One thought that continues to bounce around inside my head is the idea of striking out on my own. I’ve found the Small Business Administration has great information. I have also learned about an organization known as Score that provides local mentors for service members starting their own business. For those that are service disabled and looking to start your own business please check out the Entrepreneur Boot Camp, this looks like an amazing program. (I don’t qualify, but it’s worth passing along.)
3- The amount of helpful outlets can be overwhelming. For example, LinkedIn has a ton of groups that offer career advice, many of them are very good, but there are so many it can be tough to keep up. I was told that these are the key to building your network on LinkedIn and I should pick a couple and be active in the discussions forums. I’ve done that and it’s worked out just as I was told. I’m establishing myself as a “content creator” with “virtual footprint“, but sometimes I know that can get lost down the rabbit hole of LinkedIn. There’s a lot of people, on a lot of sites, saying the same things, to the same people. Sometimes I just need to remind myself I don’t need to be everywhere, all the time. I can’t read everything on the internet. I also hope that this blog doesn’t fall into that category of just regurgitating the same information.
4- I know more than I think I do. In all honesty, having the blog posts picked up by other organizations has been an ego boost. So has the feeling that I’ve become a subject matter expert, at least to some degree, for veterans and recruiters alike. This has given me a lot of confidence. The more people tell you that you can do something, the more likely you are to succeed, and as an active duty person it’s very nice to get that validation from those in the private sector.
5- I don’t know everything. Despite point #4 above, there are still some things that I need to learn and experience. Knowing this has led me to ask a lot of questions of a lot of people. It’s what motivates me to attend professional events and do a lot of professional reading. I think there is such thing as healthy amount of self awareness and that knowing our shortcomings is a critical component in preparing for the jump from Sailor to Civilian.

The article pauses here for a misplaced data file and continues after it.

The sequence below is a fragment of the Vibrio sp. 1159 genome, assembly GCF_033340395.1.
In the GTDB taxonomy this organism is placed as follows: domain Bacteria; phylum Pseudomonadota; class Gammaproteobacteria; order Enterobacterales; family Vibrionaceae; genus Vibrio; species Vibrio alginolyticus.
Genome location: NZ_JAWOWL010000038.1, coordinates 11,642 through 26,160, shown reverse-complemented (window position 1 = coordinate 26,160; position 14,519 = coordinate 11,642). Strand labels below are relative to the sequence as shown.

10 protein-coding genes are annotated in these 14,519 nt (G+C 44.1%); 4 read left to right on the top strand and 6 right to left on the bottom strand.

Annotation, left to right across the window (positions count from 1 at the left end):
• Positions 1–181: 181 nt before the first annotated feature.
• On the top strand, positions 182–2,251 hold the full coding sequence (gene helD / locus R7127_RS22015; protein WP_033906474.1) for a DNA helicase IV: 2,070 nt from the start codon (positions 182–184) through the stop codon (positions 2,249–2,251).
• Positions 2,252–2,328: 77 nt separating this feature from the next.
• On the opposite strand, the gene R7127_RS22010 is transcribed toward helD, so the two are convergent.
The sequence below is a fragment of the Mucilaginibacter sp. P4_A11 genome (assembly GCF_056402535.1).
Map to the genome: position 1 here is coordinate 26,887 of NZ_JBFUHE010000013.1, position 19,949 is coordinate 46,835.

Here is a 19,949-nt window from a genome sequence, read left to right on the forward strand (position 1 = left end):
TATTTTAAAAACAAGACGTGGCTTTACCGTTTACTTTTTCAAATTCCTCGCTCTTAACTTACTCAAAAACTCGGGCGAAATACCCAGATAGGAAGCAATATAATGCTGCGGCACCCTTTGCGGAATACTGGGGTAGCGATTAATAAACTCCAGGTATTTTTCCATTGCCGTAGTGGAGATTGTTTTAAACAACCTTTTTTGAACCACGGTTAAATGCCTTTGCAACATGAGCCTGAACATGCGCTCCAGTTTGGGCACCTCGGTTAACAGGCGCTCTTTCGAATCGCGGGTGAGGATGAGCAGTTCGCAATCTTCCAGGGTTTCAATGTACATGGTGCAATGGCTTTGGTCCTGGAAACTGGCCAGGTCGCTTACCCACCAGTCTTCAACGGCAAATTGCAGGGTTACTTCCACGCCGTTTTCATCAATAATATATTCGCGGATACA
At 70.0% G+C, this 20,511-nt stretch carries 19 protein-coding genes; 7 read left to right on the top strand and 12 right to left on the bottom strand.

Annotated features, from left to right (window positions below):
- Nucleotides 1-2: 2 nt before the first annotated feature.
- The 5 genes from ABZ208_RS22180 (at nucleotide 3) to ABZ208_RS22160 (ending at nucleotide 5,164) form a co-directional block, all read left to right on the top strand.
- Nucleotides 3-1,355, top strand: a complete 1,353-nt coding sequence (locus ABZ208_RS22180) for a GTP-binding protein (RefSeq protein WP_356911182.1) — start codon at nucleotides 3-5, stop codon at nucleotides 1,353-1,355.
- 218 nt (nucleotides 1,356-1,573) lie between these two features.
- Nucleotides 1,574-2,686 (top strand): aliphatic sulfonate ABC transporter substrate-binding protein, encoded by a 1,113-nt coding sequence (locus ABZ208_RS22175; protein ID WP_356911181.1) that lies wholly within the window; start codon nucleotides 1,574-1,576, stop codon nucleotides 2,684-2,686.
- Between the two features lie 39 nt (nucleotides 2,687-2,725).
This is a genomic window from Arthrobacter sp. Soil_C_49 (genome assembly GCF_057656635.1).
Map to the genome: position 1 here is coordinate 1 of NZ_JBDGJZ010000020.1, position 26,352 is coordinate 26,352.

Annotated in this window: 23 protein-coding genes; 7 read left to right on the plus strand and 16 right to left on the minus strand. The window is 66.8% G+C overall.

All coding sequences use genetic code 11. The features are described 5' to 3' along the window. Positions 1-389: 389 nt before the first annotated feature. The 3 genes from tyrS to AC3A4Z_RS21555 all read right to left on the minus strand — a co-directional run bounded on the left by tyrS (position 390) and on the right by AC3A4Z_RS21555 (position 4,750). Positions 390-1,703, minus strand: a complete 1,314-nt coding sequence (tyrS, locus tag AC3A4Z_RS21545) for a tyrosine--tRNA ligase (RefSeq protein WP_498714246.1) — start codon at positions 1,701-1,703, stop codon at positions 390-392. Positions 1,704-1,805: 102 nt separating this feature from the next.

Over these past few months it’s become obvious that the transition process can happen very quickly, and yet at the same time seem painfully slow. I’ve always believed that you’re better off leaving the military because you are running to something, as opposed to running away from something and at this point I feel like I have found my focus in terms of what I want to do. For that I’m thankful.
Although the manner and location I ultimately do the work of connecting organizations with veteran talent is still undecided, I remain confident that it will all work out. Terminal Leave starts in June of 2014 and my last day getting paid on active duty is August 31st, so I still have some time.
I hope that my thoughts thus far have been helpful to at least a few people and I look forward to continuing to share this experience with those so inclined to follow.
Seven months into this project, has anything been helpful? Is there anything else you’d like to see addressed? Let me know in the comments section.